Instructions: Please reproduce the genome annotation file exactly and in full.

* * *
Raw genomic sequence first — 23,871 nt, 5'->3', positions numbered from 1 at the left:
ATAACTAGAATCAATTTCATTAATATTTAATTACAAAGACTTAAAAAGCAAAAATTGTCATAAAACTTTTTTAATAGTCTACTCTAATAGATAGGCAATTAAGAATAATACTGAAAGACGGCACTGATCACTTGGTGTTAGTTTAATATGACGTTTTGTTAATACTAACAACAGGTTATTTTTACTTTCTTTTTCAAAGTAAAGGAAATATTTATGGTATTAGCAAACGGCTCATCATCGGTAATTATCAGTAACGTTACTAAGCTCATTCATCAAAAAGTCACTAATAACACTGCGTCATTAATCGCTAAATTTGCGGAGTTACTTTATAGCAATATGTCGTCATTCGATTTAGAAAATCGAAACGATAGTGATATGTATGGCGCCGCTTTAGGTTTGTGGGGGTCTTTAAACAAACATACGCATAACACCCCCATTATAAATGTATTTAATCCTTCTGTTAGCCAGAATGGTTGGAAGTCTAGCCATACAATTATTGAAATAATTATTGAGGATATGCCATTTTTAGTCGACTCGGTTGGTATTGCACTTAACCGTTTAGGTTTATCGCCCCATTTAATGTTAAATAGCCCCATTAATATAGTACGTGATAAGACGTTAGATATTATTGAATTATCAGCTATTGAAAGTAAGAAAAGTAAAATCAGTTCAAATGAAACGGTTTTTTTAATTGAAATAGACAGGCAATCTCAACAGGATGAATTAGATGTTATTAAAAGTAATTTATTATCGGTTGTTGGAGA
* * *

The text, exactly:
Raw genomic sequence first — 23,871 nt, 5'->3', positions numbered from 1 at the left:
ATAACTAGAATCAATTTCATTAATATTTAATTACAAAGACTTAAAAAGCAAAAATTGTCATAAAACTTTTTTAATAGTCTACTCTAATAGATAGGCAATTAAGAATAATACTGAAAGACGGCACTGATCACTTGGTGTTAGTTTAATATGACGTTTTGTTAATACTAACAACAGGTTATTTTTACTTTCTTTTTCAAAGTAAAGGAAATATTTATGGTATTAGCAAACGGCTCATCATCGGTAATTATCAGTAACGTTACTAAGCTCATTCATCAAAAAGTCACTAATAACACTGCGTCATTAATCGCTAAATTTGCGGAGTTACTTTATAGCAATATGTCGTCATTCGATTTAGAAAATCGAAACGATAGTGATATGTATGGCGCCGCTTTAGGTTTGTGGGGGTCTTTAAACAAACATACGCATAACACCCCCATTATAAATGTATTTAATCCTTCTGTTAGCCAGAATGGTTGGAAGTCTAGCCATACAATTATTGAAATAATTATTGAGGATATGCCATTTTTAGTCGACTCGGTTGGTATTGCACTTAACCGTTTAGGTTTATCGCCCCATTTAATGTTAAATAGCCCCATTAATATAGTACGTGATAAGACGTTAGATATTATTGAATTATCAGCTATTGAAAGTAAGAAAAGTAAAATCAGTTCAAATGAAACGGTTTTTTTAATTGAAATAGACAGGCAATCTCAACAGGATGAATTAGATGTTATTAAAAGTAATTTATTATCGGTTGTTGGAGA